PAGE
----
Other studies, such as those by Xiaojing Xu and colleagues from the Department of Psychology at Peking University, have also demonstrated similar neural ingroup/outgroup empathy responses based on race and culture. 

In addition, there exists evidence for outgroup homogeneity bias. In this bias, we tend to perceive out-group members as homogenous compared to our own in-group members (i.e., we see more variation and appreciate individual differences more in our own in-groups). The open question for leaders of organizations and teams is how to decrease the gap in empathy between in-groups and out-groups that might exist naturally in companies, as well as enhance our understanding and appreciation of the differences within our out-group members.

Preconscious Bias and Personality Drivers

The Playing Well with Others Bias

It’s known that two genes, CD38 and CD157, largely regulate the release of oxytocin. Anne Chong and colleagues at the National University of Singapore studied the social skills of 1,300 healthy young Chinese adults. They found individuals with higher gene expressions of CD38 and variations in CD157 displayed greater sociality (e.g., preferring activities involving other people over being alone), had better communication, and showed empathy-related skills compared with other participants.

The higher expression of the CD38 gene and differences in the CD157 gene sequence explained 14 percent of the differences in “how well participants played with others.” These findings show social behaviors are truly a mix of nature and nurture. The expression of these genes can be affected by your life events, as can situations that cause oxytocin (and the amounts released), directly influencing empathy and collaboration with others.

The Playing Poorly with Others Bias

Previous research by one of us (Zak) found that approximately 3 to 5 percent of individuals who were entrusted with money by a stranger failed to have the expected increase in OT. As a result, they didn’t reciprocate by being trustworthy, keeping all or most of the money they had been sent. About half of these unconditional non-reciprocators have quite unusual personality traits. (The other half, meanwhile, are having a bad day; high levels of stress hormones inhibit the release of OT and thereby prosocial actions.)

The clinical prevalence of “dark side” personality disorders (characterized as a disregard for right and wrong, persistent lying and expressing cynicism, grandiosity, and disrespect for others) is estimated at 1.5 to 2 percent of the population. Twin studies indicate a genetic influence in the disorder, but childhood trauma is also a contributing factor. Individuals with antisocial personality disorder are seldom remediated, and it’s best to get them out of your organization as soon as possible so the cancer of callousness doesn’t metastasize.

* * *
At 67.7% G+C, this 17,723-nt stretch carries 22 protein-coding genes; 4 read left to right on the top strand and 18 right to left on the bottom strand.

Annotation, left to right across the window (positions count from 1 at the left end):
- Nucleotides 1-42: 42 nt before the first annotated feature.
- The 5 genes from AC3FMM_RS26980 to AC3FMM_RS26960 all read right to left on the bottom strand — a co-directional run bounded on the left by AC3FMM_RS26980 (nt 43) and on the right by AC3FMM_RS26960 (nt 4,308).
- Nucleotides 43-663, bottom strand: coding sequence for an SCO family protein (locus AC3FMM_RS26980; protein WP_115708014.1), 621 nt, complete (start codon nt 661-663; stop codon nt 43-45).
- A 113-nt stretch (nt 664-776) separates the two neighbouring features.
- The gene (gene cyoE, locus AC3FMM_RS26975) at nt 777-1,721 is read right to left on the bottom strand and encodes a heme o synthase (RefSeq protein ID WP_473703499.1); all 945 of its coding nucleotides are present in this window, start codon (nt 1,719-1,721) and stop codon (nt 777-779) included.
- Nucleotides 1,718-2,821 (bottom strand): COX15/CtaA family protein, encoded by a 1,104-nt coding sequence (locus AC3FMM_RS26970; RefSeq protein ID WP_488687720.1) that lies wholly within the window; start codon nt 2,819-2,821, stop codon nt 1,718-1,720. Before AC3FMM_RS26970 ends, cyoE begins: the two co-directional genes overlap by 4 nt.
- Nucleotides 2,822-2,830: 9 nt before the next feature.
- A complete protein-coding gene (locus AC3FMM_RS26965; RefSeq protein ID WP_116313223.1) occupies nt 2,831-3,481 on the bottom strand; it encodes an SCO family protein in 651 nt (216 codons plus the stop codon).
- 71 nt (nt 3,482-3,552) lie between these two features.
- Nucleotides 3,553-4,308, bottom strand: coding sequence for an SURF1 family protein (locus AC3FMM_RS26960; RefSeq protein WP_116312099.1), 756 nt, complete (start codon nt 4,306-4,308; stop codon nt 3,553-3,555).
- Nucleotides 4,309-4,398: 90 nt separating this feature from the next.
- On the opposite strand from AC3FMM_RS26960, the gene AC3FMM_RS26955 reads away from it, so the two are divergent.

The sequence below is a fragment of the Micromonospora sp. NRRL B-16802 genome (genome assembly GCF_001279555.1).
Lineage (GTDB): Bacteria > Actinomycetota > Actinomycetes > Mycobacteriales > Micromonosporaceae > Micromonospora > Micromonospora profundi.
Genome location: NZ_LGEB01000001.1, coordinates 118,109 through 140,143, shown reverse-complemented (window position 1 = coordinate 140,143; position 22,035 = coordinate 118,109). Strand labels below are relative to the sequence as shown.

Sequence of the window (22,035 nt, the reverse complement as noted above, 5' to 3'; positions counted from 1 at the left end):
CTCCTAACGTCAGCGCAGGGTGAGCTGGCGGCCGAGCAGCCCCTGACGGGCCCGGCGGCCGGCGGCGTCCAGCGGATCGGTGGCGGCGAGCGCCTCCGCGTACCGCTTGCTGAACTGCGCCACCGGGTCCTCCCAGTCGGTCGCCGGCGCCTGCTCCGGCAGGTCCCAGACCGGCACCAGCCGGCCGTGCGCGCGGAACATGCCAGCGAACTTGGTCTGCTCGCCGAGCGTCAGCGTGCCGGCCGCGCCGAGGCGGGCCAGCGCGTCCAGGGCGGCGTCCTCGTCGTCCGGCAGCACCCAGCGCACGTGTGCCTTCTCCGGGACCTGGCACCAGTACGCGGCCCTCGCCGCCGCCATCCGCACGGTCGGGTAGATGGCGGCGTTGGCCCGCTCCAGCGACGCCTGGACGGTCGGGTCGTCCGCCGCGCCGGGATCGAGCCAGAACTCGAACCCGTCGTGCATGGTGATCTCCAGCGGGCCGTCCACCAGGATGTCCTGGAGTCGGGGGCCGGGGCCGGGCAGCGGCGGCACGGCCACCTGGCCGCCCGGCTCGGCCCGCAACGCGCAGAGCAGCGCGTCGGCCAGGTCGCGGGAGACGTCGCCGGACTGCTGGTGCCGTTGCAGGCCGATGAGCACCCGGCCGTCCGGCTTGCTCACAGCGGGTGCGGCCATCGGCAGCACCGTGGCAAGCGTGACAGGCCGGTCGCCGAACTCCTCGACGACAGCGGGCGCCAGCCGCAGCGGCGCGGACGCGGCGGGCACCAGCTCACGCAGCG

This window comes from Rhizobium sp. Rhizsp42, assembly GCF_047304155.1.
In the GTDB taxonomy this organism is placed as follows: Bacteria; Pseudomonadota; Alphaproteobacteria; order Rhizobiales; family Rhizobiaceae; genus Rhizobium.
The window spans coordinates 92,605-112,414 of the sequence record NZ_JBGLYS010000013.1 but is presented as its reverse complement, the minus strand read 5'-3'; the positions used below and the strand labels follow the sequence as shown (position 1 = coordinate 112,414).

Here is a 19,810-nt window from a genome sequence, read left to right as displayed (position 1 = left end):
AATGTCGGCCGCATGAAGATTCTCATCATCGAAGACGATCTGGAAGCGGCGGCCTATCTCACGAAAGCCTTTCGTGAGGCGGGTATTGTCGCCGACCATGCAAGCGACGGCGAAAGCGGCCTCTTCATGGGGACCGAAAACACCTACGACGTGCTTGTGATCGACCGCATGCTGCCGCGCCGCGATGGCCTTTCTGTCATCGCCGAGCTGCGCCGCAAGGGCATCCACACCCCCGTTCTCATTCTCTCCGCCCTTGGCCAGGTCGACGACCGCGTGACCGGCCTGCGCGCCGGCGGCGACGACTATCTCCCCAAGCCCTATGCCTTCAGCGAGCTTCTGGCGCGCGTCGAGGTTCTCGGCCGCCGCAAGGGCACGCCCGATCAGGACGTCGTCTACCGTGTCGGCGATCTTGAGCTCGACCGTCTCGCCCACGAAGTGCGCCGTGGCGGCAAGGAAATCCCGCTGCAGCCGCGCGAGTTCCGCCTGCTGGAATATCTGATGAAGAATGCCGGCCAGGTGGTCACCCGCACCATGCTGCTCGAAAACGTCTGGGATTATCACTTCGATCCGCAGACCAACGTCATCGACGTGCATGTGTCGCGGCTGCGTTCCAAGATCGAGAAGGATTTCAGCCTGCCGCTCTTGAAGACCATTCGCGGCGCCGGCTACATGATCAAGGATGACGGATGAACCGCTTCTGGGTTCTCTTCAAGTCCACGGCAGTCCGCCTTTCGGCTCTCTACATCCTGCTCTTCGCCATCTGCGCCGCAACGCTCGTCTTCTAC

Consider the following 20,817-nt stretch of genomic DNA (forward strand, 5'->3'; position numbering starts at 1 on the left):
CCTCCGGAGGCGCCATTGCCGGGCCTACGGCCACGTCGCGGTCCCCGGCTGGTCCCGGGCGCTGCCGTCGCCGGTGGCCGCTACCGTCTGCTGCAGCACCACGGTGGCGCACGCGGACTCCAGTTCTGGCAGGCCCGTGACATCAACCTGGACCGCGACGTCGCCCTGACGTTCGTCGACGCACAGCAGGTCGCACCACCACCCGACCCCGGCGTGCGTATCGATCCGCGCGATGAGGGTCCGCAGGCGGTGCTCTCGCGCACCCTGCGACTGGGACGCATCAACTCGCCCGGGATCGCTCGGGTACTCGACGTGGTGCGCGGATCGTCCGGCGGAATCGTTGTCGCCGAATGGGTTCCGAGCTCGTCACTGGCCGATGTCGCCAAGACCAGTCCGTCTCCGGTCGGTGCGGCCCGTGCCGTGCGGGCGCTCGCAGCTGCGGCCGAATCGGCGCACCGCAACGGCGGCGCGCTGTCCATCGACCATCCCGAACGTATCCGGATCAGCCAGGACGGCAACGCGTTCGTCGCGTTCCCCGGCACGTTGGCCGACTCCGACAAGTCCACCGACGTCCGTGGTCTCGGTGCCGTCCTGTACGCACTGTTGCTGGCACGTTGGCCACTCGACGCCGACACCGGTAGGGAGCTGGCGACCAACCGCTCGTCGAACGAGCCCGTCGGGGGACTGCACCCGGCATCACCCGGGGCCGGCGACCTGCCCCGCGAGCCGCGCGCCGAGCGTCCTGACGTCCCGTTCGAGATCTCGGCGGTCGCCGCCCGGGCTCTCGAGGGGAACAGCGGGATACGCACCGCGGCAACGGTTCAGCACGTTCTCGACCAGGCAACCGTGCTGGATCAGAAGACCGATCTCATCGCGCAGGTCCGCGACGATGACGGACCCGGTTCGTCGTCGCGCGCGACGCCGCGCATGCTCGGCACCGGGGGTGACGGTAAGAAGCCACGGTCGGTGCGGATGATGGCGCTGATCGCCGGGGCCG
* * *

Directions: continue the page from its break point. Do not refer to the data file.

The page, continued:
The Diversity of Teams and Testosterone Bias

Recent evidence has shown diverse teams are more productive than homogenous teams. But unconscious bias can still slip into the mix and negate the value of diversity. Modupe Akinola and colleagues at Columbia Business School discovered that testosterone levels of individual team members predicted team success. In diverse groups (culture, background, and age), high testosterone was associated with reduced performance by enhancing conflict and competition.

However, groups that lacked cultural diversity and had high testosterone performed significantly better than lower-testosterone groups as the additional energy of testosterone was focused on reaching group goals. Exercises that build relationships in diverse groups may be able to reduce in-group competition and focus the high-energy of testosterone toward meeting the group’s objectives. 

How to Overcome Bias and Create High Trust and Empathy Cultures

Inclusion for everyone at work is a necessity, as is reducing bias and increasing diversity.  However, some recent studiessummaries, and comprehensive reviews including the Equality and Human Rights Commissionhave highlighted the shortcomings and relative ineffectiveness of diversity and inclusion training to modify attitudes, change behaviors, and enhance trust in teams and organizations. Here are few ways that individuals and organizations can address some aspects of the Bias Iceberg and simultaneously build cultures of high empathy and trust.

Bias-busting tip #1: Become more aware of how fear impacts you. By increasing your own self-awareness about your thoughts, emotions, and reactions to fears, you can begin to modify those evolutionary automatic survival behaviors to those more consciously displayed toward others within the Bias Iceberg levels. Understanding and reflecting on your own learned bias and honestly clarifying the stereotypes you have about others is an important first step to beginning your journey to more mindful and conscious prosocial behaviors with members of your out-group.

Bias-busting tip #2: Practice empathy-based mindfulness meditation. One approach to tame your fears and enhance your compassion and empathy toward others involves the practice of mindfulness meditation. Not all forms of meditation activate the same neural pathways, nor lead to the same outcomes (much like some types of exercise increases aerobic capacity and other types increase strength and muscle mass). The most effective type of meditation to enhance empathy and compassion is known as metta or loving-kindness meditation.